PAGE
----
Bill Monroe

TrackFirst recording
Blue Moon Of KentuckyColumbia 20370 (1946)
RawhideDecca 46392 (1952)
Orange Blossom SpecialBluebird Bb 8893 (1941)
I Saw The LightI Saw The Light (1959)
Mule Skinner BluesBluebird Bb 8568 (1940)
Rocky Road BluesColumbia 20013 (1945)
Uncle PenDecca 46283 (1950)
Long Black VeilKentucky Bluegrass (1970)
Cry, Cry Darlin'Knee Deep In Bluegrass (1958)
Molly and TenbrooksColumbia 20612 (1948)


Bill Monroe playlist



Contributor: David Lewis

It really is as simple as no Monroe, no Elvis. No Johnny Cash. No Dylan. Or maybe not ‘no’, but vastly different and somewhat lesser. William Smith Monroe, the lonely, proud man who is the only person to whom an actual genre can be traced. The man who made the mandolin a lead instrument, in fact an alpha males instrument. The man who wrote songs which continue to inspire. In Richard D Smith’s recent excellent, but controversial biography, Monroe is placed as the musical equal of Armstrong, of Gershwin, of Copland. None of those invented a genre, of course. Monroe did. And it was a good one.

Bluegrass: named, almost accidentally after the Kentucky national plant. Monroe led, for 60 years, the Bluegrass Boys. Like other great band leaders, he was a business disaster: he couldn’t manage money, time or people very well. Monroe feuds were legendary. Rarely violent, they were characterised by stony, cold silences. The drive in his life was represented in the singular drive in the music. He recorded 120 songs, nearly all of which were definitive bluegrass statements. The classic lineup of the band, with banjo virtuoso Earl Scruggs and guitarist and vocalist Lester Flatt, only lasted two years. Flat and Scruggs went on to their own fame, outselling and out-touring Monroe. Nonetheless, Monroe set the paradigm; acoustic music, the high lonesome voice (a fifth or a third above the melody note, but a quarter-tone sharp), the driving rhythm, no drums. And the mandolin.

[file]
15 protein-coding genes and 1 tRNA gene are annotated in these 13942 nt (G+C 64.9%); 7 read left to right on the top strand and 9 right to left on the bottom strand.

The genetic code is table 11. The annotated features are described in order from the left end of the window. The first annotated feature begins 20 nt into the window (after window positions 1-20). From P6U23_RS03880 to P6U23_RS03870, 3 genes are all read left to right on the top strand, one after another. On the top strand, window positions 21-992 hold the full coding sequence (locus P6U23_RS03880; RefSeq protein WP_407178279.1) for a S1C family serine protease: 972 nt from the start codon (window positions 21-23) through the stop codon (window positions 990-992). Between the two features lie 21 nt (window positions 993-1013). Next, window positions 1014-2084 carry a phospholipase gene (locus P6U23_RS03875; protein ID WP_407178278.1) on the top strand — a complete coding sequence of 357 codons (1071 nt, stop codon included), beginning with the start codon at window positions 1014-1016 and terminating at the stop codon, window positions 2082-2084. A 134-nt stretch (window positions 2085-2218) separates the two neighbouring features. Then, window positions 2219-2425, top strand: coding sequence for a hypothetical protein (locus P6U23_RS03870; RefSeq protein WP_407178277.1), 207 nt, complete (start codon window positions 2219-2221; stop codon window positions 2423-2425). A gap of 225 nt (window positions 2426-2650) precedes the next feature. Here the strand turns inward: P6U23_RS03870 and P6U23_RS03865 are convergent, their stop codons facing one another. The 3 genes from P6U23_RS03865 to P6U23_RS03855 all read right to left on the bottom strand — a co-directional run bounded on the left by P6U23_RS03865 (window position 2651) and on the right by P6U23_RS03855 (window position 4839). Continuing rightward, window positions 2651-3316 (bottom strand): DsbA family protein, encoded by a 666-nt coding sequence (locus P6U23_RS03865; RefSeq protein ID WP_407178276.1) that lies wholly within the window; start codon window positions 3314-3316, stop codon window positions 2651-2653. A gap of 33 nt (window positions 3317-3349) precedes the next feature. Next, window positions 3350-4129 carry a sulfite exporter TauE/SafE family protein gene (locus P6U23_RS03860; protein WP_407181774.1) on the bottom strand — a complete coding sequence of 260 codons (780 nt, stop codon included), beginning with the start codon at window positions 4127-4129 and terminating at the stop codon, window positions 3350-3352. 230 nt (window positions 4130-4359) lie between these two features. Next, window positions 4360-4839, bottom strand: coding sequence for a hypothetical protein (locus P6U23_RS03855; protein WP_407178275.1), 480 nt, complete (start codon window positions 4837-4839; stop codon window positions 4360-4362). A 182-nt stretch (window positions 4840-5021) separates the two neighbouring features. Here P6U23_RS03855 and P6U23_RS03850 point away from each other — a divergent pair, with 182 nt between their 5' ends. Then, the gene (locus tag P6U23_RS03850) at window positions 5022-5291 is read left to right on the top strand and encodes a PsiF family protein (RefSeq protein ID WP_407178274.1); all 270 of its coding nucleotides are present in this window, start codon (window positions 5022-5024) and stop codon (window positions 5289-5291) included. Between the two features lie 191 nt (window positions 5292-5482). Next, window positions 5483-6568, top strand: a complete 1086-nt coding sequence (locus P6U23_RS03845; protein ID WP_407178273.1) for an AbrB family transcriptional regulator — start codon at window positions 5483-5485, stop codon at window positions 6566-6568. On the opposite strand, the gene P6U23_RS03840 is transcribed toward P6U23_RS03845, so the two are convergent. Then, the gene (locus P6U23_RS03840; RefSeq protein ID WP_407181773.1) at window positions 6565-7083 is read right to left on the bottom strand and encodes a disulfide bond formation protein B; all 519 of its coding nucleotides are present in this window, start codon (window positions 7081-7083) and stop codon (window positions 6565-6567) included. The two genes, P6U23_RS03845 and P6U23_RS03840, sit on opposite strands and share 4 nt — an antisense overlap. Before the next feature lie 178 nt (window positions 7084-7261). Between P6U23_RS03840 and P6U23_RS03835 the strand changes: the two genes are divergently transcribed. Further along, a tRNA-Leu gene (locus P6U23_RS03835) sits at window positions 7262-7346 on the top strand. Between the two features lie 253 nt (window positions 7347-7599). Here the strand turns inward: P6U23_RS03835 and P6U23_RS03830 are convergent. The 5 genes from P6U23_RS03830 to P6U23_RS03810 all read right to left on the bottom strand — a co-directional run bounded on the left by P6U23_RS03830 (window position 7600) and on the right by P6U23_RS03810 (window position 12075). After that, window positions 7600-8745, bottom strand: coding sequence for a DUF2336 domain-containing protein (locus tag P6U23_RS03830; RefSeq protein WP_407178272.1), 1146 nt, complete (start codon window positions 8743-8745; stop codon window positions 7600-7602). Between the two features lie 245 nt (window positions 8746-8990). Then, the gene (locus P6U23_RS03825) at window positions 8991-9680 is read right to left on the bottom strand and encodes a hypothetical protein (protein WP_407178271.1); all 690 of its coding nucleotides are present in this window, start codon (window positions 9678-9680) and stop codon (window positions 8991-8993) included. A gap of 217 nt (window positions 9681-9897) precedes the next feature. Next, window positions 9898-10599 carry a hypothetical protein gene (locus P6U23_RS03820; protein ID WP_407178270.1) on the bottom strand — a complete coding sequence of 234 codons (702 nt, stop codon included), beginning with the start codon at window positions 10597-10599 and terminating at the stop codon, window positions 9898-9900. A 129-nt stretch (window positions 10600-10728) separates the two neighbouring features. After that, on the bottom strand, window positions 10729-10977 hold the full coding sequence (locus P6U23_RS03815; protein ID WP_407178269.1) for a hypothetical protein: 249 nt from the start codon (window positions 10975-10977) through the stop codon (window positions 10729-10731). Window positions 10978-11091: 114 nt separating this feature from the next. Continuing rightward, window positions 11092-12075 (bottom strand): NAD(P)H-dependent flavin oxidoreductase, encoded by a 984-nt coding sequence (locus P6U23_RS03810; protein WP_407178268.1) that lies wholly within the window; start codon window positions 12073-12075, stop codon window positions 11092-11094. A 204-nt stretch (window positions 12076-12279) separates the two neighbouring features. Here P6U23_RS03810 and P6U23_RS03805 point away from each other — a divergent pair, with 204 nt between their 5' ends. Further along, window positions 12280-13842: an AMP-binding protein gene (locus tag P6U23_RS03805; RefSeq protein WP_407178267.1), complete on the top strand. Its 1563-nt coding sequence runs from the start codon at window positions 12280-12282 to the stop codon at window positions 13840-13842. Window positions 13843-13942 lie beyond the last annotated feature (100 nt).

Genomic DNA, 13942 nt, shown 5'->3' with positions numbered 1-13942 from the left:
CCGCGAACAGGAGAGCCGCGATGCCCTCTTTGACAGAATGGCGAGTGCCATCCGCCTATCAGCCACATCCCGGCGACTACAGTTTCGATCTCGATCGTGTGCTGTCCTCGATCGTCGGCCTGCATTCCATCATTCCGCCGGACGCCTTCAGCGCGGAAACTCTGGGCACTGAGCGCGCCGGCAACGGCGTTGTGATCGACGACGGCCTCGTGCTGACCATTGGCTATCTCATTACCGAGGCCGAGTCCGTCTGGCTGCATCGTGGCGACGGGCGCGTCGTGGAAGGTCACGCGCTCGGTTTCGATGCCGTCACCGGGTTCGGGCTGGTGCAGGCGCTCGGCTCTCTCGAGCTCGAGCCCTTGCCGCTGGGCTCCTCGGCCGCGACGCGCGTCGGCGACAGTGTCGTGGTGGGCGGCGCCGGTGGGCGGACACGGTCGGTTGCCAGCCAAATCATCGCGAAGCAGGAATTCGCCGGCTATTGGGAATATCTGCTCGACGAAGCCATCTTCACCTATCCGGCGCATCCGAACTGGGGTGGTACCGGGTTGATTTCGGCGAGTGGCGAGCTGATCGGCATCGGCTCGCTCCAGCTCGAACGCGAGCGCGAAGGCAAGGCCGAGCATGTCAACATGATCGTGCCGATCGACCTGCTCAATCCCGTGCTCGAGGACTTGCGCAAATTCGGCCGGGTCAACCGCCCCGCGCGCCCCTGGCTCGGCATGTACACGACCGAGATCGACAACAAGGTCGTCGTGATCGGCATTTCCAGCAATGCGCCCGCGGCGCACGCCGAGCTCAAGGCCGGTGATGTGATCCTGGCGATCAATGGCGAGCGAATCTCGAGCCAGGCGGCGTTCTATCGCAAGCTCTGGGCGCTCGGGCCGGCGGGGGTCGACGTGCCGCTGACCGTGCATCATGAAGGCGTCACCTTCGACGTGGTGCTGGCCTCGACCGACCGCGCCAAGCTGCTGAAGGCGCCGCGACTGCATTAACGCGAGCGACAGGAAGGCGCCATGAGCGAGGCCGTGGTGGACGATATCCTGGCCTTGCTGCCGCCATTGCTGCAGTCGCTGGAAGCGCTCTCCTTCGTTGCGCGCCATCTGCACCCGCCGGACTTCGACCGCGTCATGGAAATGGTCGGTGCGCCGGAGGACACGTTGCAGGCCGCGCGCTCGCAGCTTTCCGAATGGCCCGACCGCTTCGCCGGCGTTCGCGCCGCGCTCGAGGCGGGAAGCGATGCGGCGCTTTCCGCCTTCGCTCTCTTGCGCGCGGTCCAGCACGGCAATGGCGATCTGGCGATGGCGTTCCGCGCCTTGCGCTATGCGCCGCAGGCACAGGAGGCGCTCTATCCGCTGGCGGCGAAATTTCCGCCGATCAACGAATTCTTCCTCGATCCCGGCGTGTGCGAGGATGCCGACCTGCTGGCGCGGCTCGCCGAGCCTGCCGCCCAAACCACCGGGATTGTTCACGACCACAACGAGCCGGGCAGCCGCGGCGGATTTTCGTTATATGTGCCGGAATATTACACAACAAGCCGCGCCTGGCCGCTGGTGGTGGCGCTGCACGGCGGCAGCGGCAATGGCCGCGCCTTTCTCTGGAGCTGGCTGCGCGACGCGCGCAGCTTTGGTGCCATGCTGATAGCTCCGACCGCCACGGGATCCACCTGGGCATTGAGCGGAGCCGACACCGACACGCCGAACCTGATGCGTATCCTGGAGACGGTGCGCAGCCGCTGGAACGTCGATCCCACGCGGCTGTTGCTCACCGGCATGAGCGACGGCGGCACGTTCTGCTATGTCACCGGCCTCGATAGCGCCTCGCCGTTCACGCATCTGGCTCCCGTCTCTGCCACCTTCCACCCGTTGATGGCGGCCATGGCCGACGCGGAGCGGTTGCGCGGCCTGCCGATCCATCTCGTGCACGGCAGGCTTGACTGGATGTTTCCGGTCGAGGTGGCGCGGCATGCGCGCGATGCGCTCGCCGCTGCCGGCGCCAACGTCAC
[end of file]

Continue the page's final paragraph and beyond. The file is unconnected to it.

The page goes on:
He spent many years in the outer of music, but was essentially rediscovered in the 1960s. He died in 1996, an acknowledged innovator and genius. Bluegrass bands today question if ‘Mr Monroe’ would approve. Deviations are met with, at best, scepticism. At worst … Towards the end of his life, Monroe relaxed, and mentored and enjoyed the company of younger players who previously he would have seen as competition. Many later prominent musicians were Bluegrass Boys. Fiddler Kenny Baker bought a new and dynamic approach to how bluegrass fiddle was played. Peter Rowan, one of today’s finest bluegrass players, sang with Monroe for a time. Del McCoury was another fine singer who is one of today’s best. Bill Keith’s tenure gave Monroe the chance to show Scruggs that he could still hire cutting edge banjoists. And many more.

A lot of the sound comes from the chop, that rhythmic approach that, in Monroe’s hands, makes the mandolin sound like a snare drum. The mandolin itself is a Lloyd Loar designed Gibson F5. These now are sold for the 1/2 million mark, and Monroe’s, an instrument as famous as Willie Nelson’s Trigger, is on display where few can touch.

So, to the songs: